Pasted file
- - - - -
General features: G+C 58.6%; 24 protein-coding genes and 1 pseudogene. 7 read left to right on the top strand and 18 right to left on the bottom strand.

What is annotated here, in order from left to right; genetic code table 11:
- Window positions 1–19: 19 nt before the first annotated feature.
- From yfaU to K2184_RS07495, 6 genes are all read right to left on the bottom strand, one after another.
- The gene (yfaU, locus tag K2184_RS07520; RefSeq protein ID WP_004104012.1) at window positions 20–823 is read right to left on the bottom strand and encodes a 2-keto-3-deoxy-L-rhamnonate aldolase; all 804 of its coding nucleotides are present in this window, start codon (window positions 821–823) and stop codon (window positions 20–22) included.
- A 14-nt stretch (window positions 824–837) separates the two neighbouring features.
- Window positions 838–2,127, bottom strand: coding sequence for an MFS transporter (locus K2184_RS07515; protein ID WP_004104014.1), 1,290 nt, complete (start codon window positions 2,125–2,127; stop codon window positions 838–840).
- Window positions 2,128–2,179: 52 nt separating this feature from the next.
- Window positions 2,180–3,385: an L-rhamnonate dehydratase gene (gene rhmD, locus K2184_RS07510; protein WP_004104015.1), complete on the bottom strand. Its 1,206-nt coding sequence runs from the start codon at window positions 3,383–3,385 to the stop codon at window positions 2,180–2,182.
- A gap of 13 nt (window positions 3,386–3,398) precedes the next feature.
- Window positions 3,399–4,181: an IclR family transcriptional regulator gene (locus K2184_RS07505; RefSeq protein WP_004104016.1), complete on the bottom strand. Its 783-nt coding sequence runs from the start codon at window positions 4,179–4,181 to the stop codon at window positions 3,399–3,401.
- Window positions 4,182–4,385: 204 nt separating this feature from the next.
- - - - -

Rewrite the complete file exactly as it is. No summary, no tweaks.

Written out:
General features: G+C 58.6%; 24 protein-coding genes and 1 pseudogene. 7 read left to right on the top strand and 18 right to left on the bottom strand.

What is annotated here, in order from left to right; genetic code table 11:
- Window positions 1–19: 19 nt before the first annotated feature.
- From yfaU to K2184_RS07495, 6 genes are all read right to left on the bottom strand, one after another.
- The gene (yfaU, locus tag K2184_RS07520; RefSeq protein ID WP_004104012.1) at window positions 20–823 is read right to left on the bottom strand and encodes a 2-keto-3-deoxy-L-rhamnonate aldolase; all 804 of its coding nucleotides are present in this window, start codon (window positions 821–823) and stop codon (window positions 20–22) included.
- A 14-nt stretch (window positions 824–837) separates the two neighbouring features.
- Window positions 838–2,127, bottom strand: coding sequence for an MFS transporter (locus K2184_RS07515; protein ID WP_004104014.1), 1,290 nt, complete (start codon window positions 2,125–2,127; stop codon window positions 838–840).
- Window positions 2,128–2,179: 52 nt separating this feature from the next.
- Window positions 2,180–3,385: an L-rhamnonate dehydratase gene (gene rhmD, locus K2184_RS07510; protein WP_004104015.1), complete on the bottom strand. Its 1,206-nt coding sequence runs from the start codon at window positions 3,383–3,385 to the stop codon at window positions 2,180–2,182.
- A gap of 13 nt (window positions 3,386–3,398) precedes the next feature.
- Window positions 3,399–4,181: an IclR family transcriptional regulator gene (locus K2184_RS07505; RefSeq protein WP_004104016.1), complete on the bottom strand. Its 783-nt coding sequence runs from the start codon at window positions 4,179–4,181 to the stop codon at window positions 3,399–3,401.
- Window positions 4,182–4,385: 204 nt separating this feature from the next.